Event starts hand in hand with NL Book awards this week
Sharon King-Campbell, the Atlantic Book Awards Society’s St. John’s event co-ordinator, is pictured in The Telegram office in St. John’s. — Photo by Glen Whiffen/The Telegram
This year, for the first time ever, the Atlantic Book Awards ceremony will be held in Newfoundland.
Festival events started May 10. They will take place concurrently in all four Atlantic provinces and run until May 17.
Sharon King-Campbell is the Atlantic Book Awards Society’s St. John’s event co-ordinator for the weeklong celebration of Atlantic Canadian literature.
“This is the first time the ceremony itself has ever been outside of Dartmouth, Nova Scotia,” says King-Campbell. “There has been a steering committee in Newfoundland in past years to organize events, and they really wanted to bring it here. There’s been a move to make it more like the East Coast Music Awards in that the awards will go to each of the provinces on a cycle. So, this is the first attempt at that.”
There are 10 public events planned in St. John’s throughout the festival — including the Atlantic Book Awards ceremony, on May 17th at the LSPU Hall — where winners of both the Atlantic Book Awards and the Newfoundland and Labrador Book Awards will be announced.
The Newfoundland and Labrador Book Awards are typically announced each May, but because the Atlantic Book Awards ceremony is taking place in Newfoundland, King-Campbell says it made sense to announce this year’s winners of the Newfoundland and Labrador Book Awards at the same event.
The Newfoundland and Labrador Book Awards run on a two-year cycle, alternating between poetry and nonfiction one year, and fiction and children’s literature the next. Winners receive $1,500 and each runner-up receives $500.
The Bruneau Family Children’s/Young Adult Literature Award and the Ches Crosbie Barristers Fiction Award will be presented this year.
The nominees for The Bruneau Family Children’s/Young Adult Literature are Andy Jones, for “Jack and the Manger;” Susan M. MacDonald, for “Edge of Time” and Janet McNaughton, for “Dragon Seer’s Gift.”
The nominees for the Ches Crosbie Barristers Fiction Award are Gerard Collins, for his short story collection, “Moonlight Sketches;” Kevin Major, for his novel “New Under The Sun;” and Patrick Warner, for his novel, “double talk.”
“The Bruneau Family Children’s/Young Adult Literature nominees are all reading at an event at the A.C. Hunter Children’s Public Library at 2 p.m. on Saturday, May 12th,” says King-Campbell. “And the Ches Crosbie Barristers Fiction nominees are all doing a reading at The Ship on Tuesday, May 15th, as is (the) tradition with the Newfoundland and Labrador Book Awards.”
The Atlantic Book Awards are comprised of seven categories which recognize everything from the best in illustration to the best in first novels. Only one Newfoundland author, Trudy Morgan-Cole is nominated. Her novel “That Forgetful Shore” is up for an APMA Best Atlantic-Published Book Award, which acknowledges the author and the publisher — Breakwater Books, in Morgan-Cole’s case — together.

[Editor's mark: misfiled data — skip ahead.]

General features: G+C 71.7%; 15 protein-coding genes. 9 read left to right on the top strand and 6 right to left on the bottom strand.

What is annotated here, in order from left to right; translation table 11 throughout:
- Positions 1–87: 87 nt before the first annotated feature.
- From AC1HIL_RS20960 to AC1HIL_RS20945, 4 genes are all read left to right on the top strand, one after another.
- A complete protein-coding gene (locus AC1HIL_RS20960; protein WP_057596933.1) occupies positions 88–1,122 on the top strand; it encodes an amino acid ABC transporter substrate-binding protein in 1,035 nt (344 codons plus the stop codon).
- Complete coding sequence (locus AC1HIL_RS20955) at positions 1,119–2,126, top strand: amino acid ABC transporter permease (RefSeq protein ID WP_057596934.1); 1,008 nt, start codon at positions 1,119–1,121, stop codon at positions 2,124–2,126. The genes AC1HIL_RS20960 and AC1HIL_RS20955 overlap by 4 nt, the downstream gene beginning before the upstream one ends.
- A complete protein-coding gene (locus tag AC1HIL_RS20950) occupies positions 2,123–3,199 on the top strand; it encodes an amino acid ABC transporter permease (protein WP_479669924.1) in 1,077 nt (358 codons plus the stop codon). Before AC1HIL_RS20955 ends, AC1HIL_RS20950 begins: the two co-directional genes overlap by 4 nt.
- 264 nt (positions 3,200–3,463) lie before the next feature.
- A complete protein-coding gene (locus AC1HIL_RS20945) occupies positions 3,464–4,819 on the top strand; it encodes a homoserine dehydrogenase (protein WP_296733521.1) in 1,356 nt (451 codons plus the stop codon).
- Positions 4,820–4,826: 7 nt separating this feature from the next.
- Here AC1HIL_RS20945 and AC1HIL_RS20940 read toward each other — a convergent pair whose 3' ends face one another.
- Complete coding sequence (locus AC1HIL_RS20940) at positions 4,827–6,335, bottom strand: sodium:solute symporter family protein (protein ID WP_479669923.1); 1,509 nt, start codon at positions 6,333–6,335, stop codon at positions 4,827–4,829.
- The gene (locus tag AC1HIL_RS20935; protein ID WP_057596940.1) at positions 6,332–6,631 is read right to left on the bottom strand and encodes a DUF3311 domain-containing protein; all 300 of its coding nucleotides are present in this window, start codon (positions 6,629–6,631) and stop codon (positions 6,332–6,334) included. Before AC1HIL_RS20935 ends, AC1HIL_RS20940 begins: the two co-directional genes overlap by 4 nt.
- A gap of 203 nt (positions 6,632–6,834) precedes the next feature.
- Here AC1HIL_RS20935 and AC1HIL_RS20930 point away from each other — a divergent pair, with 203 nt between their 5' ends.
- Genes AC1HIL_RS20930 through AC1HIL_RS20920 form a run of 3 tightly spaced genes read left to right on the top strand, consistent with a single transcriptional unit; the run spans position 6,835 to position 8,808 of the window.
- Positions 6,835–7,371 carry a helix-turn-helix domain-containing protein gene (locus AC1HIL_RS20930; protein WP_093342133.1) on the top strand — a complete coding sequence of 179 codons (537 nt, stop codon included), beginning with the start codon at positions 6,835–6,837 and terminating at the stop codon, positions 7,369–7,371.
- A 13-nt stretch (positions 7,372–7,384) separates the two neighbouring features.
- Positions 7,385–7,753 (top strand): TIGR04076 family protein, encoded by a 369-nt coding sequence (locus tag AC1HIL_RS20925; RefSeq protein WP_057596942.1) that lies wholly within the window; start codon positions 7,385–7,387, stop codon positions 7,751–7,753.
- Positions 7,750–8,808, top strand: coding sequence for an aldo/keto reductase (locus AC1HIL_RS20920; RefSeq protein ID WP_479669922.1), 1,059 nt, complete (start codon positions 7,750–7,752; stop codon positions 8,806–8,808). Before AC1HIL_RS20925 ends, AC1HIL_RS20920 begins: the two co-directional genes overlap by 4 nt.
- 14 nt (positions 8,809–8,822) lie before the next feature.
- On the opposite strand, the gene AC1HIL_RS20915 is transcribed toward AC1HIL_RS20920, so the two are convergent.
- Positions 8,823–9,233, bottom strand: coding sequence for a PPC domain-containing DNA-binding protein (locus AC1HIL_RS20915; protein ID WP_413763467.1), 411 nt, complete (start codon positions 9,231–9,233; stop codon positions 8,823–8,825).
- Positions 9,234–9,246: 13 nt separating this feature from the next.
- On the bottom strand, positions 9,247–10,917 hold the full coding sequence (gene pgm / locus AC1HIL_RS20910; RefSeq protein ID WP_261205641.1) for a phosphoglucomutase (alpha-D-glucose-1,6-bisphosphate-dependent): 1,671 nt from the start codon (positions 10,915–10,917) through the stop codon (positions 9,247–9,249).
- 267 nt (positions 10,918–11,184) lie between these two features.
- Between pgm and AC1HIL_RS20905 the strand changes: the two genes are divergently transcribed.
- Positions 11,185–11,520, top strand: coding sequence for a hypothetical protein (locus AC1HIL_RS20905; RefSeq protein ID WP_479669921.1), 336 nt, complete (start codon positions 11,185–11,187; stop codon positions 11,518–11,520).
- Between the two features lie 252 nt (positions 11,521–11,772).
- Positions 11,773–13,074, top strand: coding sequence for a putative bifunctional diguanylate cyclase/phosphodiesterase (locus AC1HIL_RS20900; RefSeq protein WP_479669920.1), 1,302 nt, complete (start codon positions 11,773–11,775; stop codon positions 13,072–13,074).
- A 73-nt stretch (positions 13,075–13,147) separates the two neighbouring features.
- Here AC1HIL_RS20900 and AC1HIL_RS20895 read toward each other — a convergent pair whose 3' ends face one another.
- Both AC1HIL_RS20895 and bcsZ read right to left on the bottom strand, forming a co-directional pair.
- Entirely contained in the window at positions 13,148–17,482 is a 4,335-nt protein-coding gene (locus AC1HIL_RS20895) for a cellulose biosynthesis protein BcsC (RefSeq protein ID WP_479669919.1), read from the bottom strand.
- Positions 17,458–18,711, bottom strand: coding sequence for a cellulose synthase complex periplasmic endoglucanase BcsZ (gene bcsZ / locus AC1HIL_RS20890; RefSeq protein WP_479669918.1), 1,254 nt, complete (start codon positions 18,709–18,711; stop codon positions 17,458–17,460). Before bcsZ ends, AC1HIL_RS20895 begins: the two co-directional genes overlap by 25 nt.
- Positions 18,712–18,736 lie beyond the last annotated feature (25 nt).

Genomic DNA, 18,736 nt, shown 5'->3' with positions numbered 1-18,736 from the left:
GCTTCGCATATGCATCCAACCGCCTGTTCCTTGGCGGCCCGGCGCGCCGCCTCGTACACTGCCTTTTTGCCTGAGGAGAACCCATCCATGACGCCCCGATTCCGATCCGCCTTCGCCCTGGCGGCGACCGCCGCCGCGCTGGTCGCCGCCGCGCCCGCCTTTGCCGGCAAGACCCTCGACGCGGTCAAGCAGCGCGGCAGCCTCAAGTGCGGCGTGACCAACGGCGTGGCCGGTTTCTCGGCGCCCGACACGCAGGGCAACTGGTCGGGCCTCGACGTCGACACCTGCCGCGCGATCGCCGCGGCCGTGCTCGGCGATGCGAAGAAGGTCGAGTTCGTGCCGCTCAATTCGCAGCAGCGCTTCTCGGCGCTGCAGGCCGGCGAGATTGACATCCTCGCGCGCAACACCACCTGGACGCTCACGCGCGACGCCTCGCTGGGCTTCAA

“This award is for both the publisher and the author,” says Morgan-Cole, who will be reading from “That Forgetful Shore” at Chinched Bistro Sunday at 7 p.m.
“It honours not just the words in the book, but the whole production of the book: how it’s designed, how it’s put together, and how it’s promoted. It’s kind of a weird award because the books can come from any category, and the three books this year are so diverse. I don’t know how judges will be able to choose between them.”
Also nominated in that category is “Salmon Country,” a nonfiction book published by Goose Lane Editions about New Brunswick’s rivers by Doug Underhill, and “Eco-Innovators: Sustainability in Atlantic Canada,” a nonfiction book about environmentalist efforts in Atlantic Canada by Chris Benjamin, and published by Nimbus Publishing.
Benjamin will be in St. John’s for a unique reading from his book at Afterwords Book Store on Wednesday, May 16th, at 2 p.m. Shannie Duff, the deputy mayor of St. John’s, will join him.
“Shannie Duff is in the book,” says Benjamin. “She was really involved in The Fluvarium and the walking trails around there. So she told me the story of how that came to be, and what the obstacles were, and how they raised the money and convinced people that it was a good idea.”
“I’ve done a few of these types of readings where I have someone from the book there who tells their story in their own words,” he adds. “Then I’ll do a bit of reading on related topics and then we have a question and answer period, which is usually a combination of people asking me about environmental policy and what it’s like to be an environmental journalist, and people asking me about making their homes more energy efficient. I’m less able to answer those questions.”
The Atlantic Book Awards & Festival opened Thursday night at the Crow’s Nest, with a special storytelling session led by Andy Jones.
For a complete list of the 2012 Atlantic Book Awards & Festival’s events and nominees, check their website at www.atlanticbookawards.ca.